This is part two of a feature on Michael Pickens from the August issue of Sprint Car & Midget Magazine. To read part one, click here.

While getting increasingly competitive in a more powerful car is rewarding in and of itself, Michael Pickens also realizes that driving a winged sprint car has made him better in a midget.

“As soon as I jumped into a winged sprint car the first time, when I went back to the midget, I was 100 percent better,” said Pickens. “It just seems slower in comparison, and you feel like you have more time.”

Given the success he has enjoyed in America driving a midget, he would jump at the chance to do more winged sprint car racing when he heads north for his winter. That said, he acknowledges that “it is hard for me to get hired as a wing guy. I haven’t had as many chances as I would like.”

Still, when it comes to actual racing, Pickens still prefers the midgets.

“I enjoy the midget for the racing side of it,” he said. “They are racier. But the 410 winged sprint car is more rewarding from a performance aspect; there is so much aero and so much horsepower, and they are quite tricky things to drive. So, from that standpoint, just to drive a sprint car is rewarding. From a racing point of view, you can’t beat a good midget race. You’re sliding here, bouncing out of holes and all of that.”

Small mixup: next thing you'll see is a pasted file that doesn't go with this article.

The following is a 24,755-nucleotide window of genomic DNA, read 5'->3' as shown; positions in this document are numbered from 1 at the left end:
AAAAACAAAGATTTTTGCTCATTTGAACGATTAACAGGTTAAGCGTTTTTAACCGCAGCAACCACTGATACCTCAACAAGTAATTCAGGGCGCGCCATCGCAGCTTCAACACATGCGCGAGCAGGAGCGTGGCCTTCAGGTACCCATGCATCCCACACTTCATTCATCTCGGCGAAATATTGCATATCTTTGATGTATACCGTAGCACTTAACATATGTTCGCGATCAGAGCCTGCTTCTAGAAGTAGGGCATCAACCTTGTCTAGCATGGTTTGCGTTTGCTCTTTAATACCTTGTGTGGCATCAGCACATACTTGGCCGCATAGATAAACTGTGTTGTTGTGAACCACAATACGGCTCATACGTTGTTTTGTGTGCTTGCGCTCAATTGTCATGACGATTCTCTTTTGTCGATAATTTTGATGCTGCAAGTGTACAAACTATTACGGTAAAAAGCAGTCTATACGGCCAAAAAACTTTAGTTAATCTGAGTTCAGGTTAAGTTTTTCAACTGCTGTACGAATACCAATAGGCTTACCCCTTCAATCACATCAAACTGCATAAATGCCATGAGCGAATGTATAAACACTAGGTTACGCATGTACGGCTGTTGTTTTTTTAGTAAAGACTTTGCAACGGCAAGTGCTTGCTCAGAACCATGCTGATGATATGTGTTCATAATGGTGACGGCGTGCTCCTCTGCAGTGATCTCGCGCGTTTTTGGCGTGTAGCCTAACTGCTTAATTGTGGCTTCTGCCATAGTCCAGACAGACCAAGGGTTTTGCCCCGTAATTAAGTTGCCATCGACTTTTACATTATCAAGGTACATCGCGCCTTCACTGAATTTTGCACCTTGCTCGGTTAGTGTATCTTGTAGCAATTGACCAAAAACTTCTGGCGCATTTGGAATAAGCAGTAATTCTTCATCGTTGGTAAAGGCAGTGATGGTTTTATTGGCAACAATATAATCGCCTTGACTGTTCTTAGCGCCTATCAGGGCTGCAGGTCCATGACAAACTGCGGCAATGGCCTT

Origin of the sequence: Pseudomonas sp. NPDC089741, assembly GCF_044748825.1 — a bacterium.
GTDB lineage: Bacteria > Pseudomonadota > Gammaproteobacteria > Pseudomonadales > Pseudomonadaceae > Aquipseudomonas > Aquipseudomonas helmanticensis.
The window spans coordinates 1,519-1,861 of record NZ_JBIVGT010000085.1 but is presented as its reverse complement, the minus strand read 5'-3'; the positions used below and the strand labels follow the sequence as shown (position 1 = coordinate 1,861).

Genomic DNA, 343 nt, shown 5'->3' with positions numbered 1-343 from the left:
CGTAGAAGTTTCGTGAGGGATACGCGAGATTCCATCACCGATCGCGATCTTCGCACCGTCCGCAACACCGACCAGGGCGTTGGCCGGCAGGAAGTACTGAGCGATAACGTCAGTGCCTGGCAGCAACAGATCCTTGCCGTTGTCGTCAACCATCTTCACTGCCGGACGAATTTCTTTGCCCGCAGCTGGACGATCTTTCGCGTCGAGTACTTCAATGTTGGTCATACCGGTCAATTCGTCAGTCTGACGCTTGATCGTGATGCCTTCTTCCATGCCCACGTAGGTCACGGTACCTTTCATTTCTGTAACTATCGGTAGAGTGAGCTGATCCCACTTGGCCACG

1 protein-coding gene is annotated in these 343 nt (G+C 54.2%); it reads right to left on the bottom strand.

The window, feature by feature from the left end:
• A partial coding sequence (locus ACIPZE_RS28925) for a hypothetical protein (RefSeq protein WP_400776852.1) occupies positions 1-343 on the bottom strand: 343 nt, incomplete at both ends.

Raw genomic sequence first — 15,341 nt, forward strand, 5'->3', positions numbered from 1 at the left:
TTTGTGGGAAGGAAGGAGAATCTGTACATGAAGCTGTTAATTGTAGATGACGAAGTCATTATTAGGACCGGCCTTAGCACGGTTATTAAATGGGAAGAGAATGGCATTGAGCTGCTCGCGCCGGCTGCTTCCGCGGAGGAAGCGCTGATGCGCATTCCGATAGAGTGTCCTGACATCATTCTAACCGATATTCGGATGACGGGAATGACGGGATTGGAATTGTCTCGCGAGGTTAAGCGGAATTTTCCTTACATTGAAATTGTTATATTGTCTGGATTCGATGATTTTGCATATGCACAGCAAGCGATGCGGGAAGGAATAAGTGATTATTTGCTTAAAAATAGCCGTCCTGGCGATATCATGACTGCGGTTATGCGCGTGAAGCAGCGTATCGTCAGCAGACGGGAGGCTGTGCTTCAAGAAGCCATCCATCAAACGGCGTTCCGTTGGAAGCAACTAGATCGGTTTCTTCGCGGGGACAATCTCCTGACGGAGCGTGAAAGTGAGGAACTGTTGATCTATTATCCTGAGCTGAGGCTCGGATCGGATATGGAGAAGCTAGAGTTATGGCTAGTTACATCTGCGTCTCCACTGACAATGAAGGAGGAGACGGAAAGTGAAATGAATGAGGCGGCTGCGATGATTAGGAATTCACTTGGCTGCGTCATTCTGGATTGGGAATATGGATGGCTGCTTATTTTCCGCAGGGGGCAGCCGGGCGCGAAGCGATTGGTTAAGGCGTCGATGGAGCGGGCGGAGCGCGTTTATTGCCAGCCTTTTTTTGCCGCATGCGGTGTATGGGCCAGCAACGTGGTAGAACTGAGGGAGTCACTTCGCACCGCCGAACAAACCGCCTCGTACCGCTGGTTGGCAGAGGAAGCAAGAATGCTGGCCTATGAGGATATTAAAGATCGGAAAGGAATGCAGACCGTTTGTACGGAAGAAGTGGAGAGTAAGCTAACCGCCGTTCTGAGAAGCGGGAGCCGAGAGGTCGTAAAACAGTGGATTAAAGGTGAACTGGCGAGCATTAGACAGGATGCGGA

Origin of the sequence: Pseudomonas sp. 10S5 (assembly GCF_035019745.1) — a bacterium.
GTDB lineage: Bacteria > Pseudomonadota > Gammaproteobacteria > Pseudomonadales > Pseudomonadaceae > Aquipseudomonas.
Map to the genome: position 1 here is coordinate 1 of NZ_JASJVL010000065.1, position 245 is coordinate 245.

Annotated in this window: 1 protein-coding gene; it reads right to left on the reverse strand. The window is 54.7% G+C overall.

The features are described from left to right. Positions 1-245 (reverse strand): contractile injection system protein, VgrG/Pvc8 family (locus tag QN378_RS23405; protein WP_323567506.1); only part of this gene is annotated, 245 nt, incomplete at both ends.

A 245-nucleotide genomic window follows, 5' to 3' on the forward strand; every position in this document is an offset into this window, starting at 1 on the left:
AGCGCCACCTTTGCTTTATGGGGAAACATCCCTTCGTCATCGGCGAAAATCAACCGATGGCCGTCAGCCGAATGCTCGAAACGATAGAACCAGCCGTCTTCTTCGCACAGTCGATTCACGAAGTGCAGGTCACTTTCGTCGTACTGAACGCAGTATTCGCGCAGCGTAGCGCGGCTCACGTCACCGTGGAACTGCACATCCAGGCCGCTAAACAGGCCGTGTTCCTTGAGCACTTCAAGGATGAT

It is one thing to proclaim that you are still honing your skills, but the real litmus test is what the bottom-line reveals. Last season on the home front, Pickens netted a total of 20 wins, including nine in a sprint car. In February of 2019, he scored a total of six feature wins, the best month of his career.

But even with these statistics as a backdrop, Pickens feels that two years ago he was particularly on the top of his game.

“We were almost unbeatable,” he recalls. “We won POWRi midget week, and we should have won USAC midget week (he won the rounds at Gas City and Lincoln Park Speedway) but we had a DNF at Lawrenceburg.”

Because so many top American stars head to New Zealand and Australia in the off-season, and Pickens has headed this direction for years, he is never a stranger in any pit area. He grew fond of the late Bryan Clauson, and hosted his racing mate in his home for a New Year’s Eve celebration ushering in 2016.

To continue reading, advance to the next page.


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